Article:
collected and washed for several times with deionized water.
Finally, the products were dried in vacuum at 60 ◦ C for 10 h, and the
1:12 g-C3 N4 /Ag2 CO3 composite was obtained. Other C3 N4 /Ag2 CO3
samples (1:10 and 1:14) were prepared using the same method,
and the pure Ag2 CO3 was obtained without the addition of g-C3 N4 .
The active species trapping experiment process is similar to the
RhB photodegradation experiment. Before adding the photocatalyst, scavengers for hydroxyl radicals (• OH), superoxide radical
(• O2 − ) and holes (h+ ) were introduced into the MO solution. The
species and dosages of these scavengers were reported in the previous studies [22,26,27].
2.3. Characterization
3.1. Characterization of composite photocatalysts
X-ray diffraction (XRD) patterns of the as-prepared samples
were carried out on a Bruker D8 instrument using Cu-K␣ radiation
(40 kV/40 mA). Scanning electron microscopy (SEM) was performed on a field emission scanning electron microscope (Hitachi
S-4800) with an acceleration voltage of 10 kV. The UV–vis diffuse
reflectance spectra (DRS) of photocatalysts were recorded on a Cary
5000 (America Varian) UV-vis spectrometer. The surface properties
of the samples were analyzed by X-ray photoelectron spectroscopy
(XPS) on Thermo ESCALAB 250 (USA) recorded at room temperature in air. Photoluminescence spectra (PL) of the samples were
Fig. 1 shows XRD patterns of g-C3 N4 , Ag2 CO3 , and gC3 N4 /Ag2 CO3 composites with molar ratios of 1:10, 1:12 and 1:14.
The two peaks at 13.04◦ and 27.40◦ of g-C3 N4 correspond to the
(1 0 0) and (0 0 2) planes of the tetragonal phase g-C3 N4 (JCPDS 871526), respectively [27]. For Ag2 CO3 , the peaks in its XRD pattern
could be well indexed to the monoclinic phase of Ag2 CO3 (JCPDS
26-0339) [28]. The narrow and sharp peaks observed in the spectra
of Ag2 CO3 and g-C3 N4 /Ag2 CO3 composites suggest that they are all
of high crystalline. There are no obvious g-C3 N4 peaks that can be
detected in g-C3 N4 /Ag2 CO3 composites due to the low intensity of
2.5. Active species trapping experiment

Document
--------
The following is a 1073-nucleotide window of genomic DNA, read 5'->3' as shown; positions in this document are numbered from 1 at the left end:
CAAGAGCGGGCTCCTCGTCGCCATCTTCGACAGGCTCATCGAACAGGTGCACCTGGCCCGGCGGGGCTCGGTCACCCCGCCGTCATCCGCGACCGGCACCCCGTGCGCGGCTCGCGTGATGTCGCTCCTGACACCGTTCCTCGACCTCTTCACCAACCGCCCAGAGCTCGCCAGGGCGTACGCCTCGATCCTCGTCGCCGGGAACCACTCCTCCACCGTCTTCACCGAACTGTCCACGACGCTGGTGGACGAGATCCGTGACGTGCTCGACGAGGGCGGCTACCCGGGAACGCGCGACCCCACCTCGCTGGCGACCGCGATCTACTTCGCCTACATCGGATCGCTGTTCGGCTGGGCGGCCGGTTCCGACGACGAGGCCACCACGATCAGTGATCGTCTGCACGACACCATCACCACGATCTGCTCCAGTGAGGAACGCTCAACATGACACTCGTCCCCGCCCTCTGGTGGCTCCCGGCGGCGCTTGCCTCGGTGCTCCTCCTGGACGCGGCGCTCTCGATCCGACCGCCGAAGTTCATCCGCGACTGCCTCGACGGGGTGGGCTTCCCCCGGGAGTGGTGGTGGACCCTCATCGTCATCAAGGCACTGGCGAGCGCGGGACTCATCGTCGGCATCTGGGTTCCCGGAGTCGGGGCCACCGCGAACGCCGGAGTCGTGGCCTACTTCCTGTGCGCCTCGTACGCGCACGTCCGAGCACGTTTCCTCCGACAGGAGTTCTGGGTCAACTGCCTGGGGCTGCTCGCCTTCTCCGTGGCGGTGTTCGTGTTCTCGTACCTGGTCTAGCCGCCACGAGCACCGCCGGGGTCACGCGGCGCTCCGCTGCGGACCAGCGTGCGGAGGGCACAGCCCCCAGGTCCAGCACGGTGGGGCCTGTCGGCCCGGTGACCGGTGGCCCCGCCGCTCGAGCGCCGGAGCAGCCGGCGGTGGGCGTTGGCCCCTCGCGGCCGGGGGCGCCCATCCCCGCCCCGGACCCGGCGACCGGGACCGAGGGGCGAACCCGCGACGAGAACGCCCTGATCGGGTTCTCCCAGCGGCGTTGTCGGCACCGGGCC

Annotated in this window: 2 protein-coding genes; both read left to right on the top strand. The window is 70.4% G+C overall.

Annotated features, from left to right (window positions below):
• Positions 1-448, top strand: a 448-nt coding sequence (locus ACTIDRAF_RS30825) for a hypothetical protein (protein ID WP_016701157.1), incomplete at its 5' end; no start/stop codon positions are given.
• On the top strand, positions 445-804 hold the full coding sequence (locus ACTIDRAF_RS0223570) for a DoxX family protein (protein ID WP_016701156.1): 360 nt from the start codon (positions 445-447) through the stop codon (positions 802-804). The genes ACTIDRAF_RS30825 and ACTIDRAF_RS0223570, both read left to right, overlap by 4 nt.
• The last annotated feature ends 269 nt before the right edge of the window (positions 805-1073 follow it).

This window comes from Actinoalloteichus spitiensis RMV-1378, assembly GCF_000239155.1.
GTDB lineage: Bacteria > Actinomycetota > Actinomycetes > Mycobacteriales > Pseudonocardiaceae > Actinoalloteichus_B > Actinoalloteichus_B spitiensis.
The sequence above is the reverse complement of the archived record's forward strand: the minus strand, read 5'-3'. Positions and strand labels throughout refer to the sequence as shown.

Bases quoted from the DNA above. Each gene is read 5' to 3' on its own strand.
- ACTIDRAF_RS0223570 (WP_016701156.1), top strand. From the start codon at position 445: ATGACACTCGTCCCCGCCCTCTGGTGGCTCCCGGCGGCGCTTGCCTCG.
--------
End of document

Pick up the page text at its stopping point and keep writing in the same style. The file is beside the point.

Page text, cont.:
3. Results and discussion
190
N. Tian et al. / Colloids and Surfaces A: Physicochem. Eng. Aspects 467 (2015) 188–194
Fig. 2. High resolution XPS spectra of 1:12 g-C3 N4 /Ag2 CO3 (a) Ag 4d, (b) C 1s, (c) O 1s and (d) N 1s.
the g-C3 N4 . And no impurity peaks were observed, which implies
that the final products of g-C3 N4 and Ag2 CO3 were of pure phases.
The XPS was employed to analyze the oxidation state and the
surface chemical composition of g-C3 N4 /Ag2 CO3 composites and to
further study the interaction between g-C3 N4 and Ag2 CO3 . The Ag
3d5/2 and Ag 3d3/2 peaks appear at the binding energies of 364.0 eV
and 368.0 eV, respectively (as shown in Fig. 2a). According to the
literature [29], the peaks of C 1s located at 288.7, 286.4 and 284.8 eV
are attributed to the sp2 hybridized C (C (N)3 ) as shown in Fig. 2b.
In Fig. 2c, the O 1s peak at 530.9 eV is ascribed to the O in Ag2 CO3
[30]. The N 1s XPS spectra of 1:12 g-C3 N4 /Ag2 CO3 nanocomposite
are shown in Fig. 2d. The broad peak can be fitted to three peaks
at 400.9 eV, 399.6 eV and 398.3 eV, suggesting three independent
environments for N in g-C3 N4 /Ag2 CO3 . The peaks at 399.6 eV and
400.9 eV are attributed to tertiary nitrogen (N (C3 )) groups and
the charging effects [31]. The peak at 398.3 eV, which is the main N
1s peak, can be assigned to the sp2 -hybridized nitrogen (C N C),
thus confirming the presence of sp2 -bonded g-C3 N4 [32]. According
to the results of XPS, the 1:12 g-C3 N4 /Ag2 CO3 composite has been
successfully prepared.
The size and morphology of the samples are observed by SEM